Caring for aging loved ones requires specialized care. Often, you can’t do it alone. Medical leaders design nursing homes to be safe and stable places with empathetic and caring staff members. After all, if your loved one is dealing with dementia or Alzheimer’s disease, they need extra monitoring to keep them safe.
However, some nursing homes are lax in their duties and leave residents to their own devices. Understand wandering and nursing home neglect to prepare for unfortunate circumstances.
If a resident with a cognitive disorder like Alzheimer’s or dementia is left alone, they may escape from the view of the nursing home staff. Wandering refers to a nursing home resident who gets lost on the grounds of the facility.
Elopement, meanwhile, means that the resident has left the property altogether. Residents who elope are often harder to find and are at more risk of getting hurt.
Wandering and elopement cases are unfortunate but avoidable. A nursing home that is properly secured and adequately staffed can prevent residents from wandering. Your loved one’s facility should have the following:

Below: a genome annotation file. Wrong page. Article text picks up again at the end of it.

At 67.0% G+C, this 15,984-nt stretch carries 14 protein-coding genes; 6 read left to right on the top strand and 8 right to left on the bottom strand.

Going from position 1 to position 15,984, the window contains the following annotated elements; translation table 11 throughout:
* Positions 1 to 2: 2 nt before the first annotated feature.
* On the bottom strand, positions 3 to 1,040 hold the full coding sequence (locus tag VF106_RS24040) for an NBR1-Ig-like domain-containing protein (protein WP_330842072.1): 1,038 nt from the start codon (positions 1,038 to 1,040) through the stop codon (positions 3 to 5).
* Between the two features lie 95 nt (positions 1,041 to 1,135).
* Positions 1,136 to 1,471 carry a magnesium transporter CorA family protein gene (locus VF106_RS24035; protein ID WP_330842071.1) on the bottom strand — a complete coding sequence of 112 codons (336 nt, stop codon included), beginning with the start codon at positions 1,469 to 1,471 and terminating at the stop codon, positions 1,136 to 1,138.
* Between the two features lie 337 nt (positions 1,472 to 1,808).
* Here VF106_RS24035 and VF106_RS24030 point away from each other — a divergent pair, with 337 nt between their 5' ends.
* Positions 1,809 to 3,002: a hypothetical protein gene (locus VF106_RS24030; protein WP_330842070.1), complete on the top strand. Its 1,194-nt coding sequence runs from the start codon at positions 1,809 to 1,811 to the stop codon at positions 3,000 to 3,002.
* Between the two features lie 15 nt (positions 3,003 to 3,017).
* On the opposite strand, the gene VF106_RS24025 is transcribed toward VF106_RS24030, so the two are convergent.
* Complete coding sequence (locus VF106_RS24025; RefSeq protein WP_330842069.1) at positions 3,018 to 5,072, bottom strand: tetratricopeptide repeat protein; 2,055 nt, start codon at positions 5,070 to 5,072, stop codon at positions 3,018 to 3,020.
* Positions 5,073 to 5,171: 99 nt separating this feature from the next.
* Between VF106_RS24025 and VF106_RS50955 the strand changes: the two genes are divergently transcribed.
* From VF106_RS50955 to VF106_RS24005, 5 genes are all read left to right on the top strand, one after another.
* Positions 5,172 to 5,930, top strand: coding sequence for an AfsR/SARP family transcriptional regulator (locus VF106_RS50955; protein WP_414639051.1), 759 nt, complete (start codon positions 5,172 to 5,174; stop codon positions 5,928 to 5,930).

If your loved one does wander or elope from their nursing home, they are in more danger of illness or injury. They could walk into traffic without realizing it or develop hypothermia from being out in the cold for too long.
Talk to the staff at your loved one’s nursing home. Who let them out of their sight? A hospital negligence attorney can help you investigate what went wrong and how the nursing home can make it right. One or more members of the staff could be liable for any harm that came to your loved one after they wandered away.
Wandering and elopement cases in nursing homes are stressful but often completely avoidable. If your loved one does slip away, the facility’s staff may have to answer for their lack of attention. Call Rossman Law Group to understand wandering and nursing home neglect more thoroughly.